In my previous posts about A/B testing, I made the case that you need to consider the math behind A/B testing, or risk having invalid, or even wrong, results.

My first suggestion is to use sample sizing, but that requires a lot of tests.

Here's how to do something similar without nearly as many.

With just a little bit of analysis you can check the validity of your A/B test before you even conduct it. One way you can achieve this is by sizing the test beforehand.  

You tell an online tool your typical conversion percentage and what minimum detectable effect you're looking for - and the tool tells you how many tests you need to conduct.

But what if the number of tests is just far too many for you? How else can you validate your A/B test statistically?

In order to answer that question, it's necessary to have a quick look at the theory behind A/B testing - with some examples to make things clear. And, again, we're going to use the data science model of using statistics, domain knowledge, and hacking to arrive at our answer.

First, the stats

So when you do anything repeatedly you will get different results, of course. But these 'different' results will typically follow a pattern.  

One set of results will happen a lot more frequently than the others. And if you graph how often particular results occur, you will end up with a 'distribution' of results.

To make this point clearer check out the graph below. It shows the 'distribution' of flipping a coin 10 times. Usually it's heads five times, but sometimes you get extreme values - one or even 10. The distribution is like a hill with its peak in the middle.

Now say instead of flipping a coin you flipped a pan with a cast-iron bottom. It could come up face-down, but it would be far more likely to land with the heavy part on the ground.  

And maybe the distribution for flipping it 10 times would look like this:

And if we compared the two on the same graph, it would be obvious that we were flipping two very different things - even though they overlapped a few times.

And this is what we want to know about our A/B tests - was one significantly different that the other? Or were they so similar that the difference we observe could just be random.

This is what chi-squared testing tells you. It can tell you whether B was statistically different than A - or whether it's too close to call. And it can do this with a remarkably few examples.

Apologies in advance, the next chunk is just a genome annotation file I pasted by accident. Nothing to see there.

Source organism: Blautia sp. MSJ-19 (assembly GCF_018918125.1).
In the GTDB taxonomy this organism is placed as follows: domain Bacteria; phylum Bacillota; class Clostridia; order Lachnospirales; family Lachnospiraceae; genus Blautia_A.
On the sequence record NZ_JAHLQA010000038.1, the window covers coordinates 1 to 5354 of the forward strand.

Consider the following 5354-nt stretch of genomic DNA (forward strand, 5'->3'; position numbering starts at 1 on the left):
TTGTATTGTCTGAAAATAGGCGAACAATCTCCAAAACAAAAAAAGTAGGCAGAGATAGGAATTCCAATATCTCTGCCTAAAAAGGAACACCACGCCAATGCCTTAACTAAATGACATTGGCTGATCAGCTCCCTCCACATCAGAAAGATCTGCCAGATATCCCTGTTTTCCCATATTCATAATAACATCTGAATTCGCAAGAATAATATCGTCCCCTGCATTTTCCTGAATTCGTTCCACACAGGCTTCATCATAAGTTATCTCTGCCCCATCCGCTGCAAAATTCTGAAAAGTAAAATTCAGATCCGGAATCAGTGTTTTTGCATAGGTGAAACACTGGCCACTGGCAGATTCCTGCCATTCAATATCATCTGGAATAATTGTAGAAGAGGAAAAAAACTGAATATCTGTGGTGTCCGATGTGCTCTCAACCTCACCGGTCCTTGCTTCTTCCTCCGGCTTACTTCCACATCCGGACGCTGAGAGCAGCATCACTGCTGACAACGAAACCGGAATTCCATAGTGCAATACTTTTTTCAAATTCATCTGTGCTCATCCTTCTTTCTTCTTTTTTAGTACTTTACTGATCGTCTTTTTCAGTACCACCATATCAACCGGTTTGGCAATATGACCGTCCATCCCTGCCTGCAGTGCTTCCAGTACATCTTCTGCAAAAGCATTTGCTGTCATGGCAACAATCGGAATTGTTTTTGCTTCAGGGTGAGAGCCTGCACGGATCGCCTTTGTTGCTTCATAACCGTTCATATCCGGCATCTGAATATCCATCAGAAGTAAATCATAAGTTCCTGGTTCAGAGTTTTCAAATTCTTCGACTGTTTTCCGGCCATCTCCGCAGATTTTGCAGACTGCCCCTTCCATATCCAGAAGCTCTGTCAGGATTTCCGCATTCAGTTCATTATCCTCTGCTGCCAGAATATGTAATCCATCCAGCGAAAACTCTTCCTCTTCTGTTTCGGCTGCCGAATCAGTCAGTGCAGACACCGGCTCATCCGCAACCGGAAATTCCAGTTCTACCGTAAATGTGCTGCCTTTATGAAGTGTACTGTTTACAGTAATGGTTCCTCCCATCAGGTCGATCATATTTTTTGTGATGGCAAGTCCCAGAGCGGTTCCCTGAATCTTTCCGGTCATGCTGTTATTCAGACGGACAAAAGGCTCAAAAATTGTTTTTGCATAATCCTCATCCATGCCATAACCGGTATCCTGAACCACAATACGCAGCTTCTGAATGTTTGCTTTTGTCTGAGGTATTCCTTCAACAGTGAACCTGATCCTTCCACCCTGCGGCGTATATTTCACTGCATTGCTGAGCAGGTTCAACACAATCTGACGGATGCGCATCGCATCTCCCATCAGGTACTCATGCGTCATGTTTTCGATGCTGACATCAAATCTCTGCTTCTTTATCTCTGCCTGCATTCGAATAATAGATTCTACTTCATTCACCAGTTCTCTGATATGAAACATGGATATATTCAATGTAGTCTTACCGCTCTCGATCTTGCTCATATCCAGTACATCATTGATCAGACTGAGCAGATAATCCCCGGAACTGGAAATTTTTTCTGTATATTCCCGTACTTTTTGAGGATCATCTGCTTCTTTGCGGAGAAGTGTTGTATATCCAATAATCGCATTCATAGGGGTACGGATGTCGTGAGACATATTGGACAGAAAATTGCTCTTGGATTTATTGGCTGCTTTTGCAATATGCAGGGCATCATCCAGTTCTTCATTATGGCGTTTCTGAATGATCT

Let's have a look at a real example.

Chi-squared testing

So we're going to do exactly the same thing we did above - except with conversions instead of coins and frying pans.

Think of the 'A' test as the coins, and the 'B' test as the frying pans. In the flipping tests above, there was a clear difference between the two. Now we want to know whether it is the same for your conversions.

Running the test

Though the math behind chi-squared testing is quite complicated, there is no need to worry about the details as all of the calculations are handled in the tool.

And there's nothing to interpret, either. The test examines your results and tells you immediately whether the results are different. That is, whether they have a significantly different 'distribution' - just like the coins and the frying pans.

Now, it won't tell you the magnitude of the difference - just whether the difference is significant. But the trade-off is that you don't need nearly as many samples as you did with the test sample sizer.

So how to use it

Here's where your domain knowledge comes in useful - you need to run the tests and input in the results.

  1. First go to Evan Miller's A/B testing tools, but select the Chi-Squared Test.  
  2. Then input your data - what are the two results you would like to compare?
  3. And - boom - you get your results immediately. 

The hacking

If you see that there is no significant difference, then your 'B' results are not significantly different from your 'A'.  It doesn't mean that they aren't different - they almost certainly are - but the differences you see could have happened randomly. 

Now, you can hack the test - and reduce the confidence level and see whether that 'helps' find a difference. This works because a lower confidence level will show a winner with less difference than a high one.

Do heed the warning, though, that this level is the % of time the test is 'right'. That is, if you set the confidence level to 90%, the test is only 'right' nine times out of 10*.

Alternatively, you can head back to the sizing calculator and find out how many tests it would take to prove such a difference. Too often, though, the traffic required is far beyond our hacking capabilities.

So...

The best way to start with chi-squared testing is to fiddle with the numbers so you get a feel for what is - and what is not - significant.  It's very illumanating and will probably cast your mind back to previous tests which may have been way too close to call.

But what about times when you don't have many samples - and chi-squared testing is inconclusive? Is there anything else you can do with low traffic and small(ish) differences in results?

There is. Stay tuned for Part III - which uses a technique developed by a famous English Presbyterian minister (who also happened to be a statistician!).

* Stats experts may cringe at that explanation, but it is close enough for our purposes!

Jeff Rajeck

Published 10 November, 2014 by Jeff Rajeck

Jeff Rajeck is the APAC Research Analyst for Econsultancy . You can follow him on Twitter or connect via LinkedIn.  

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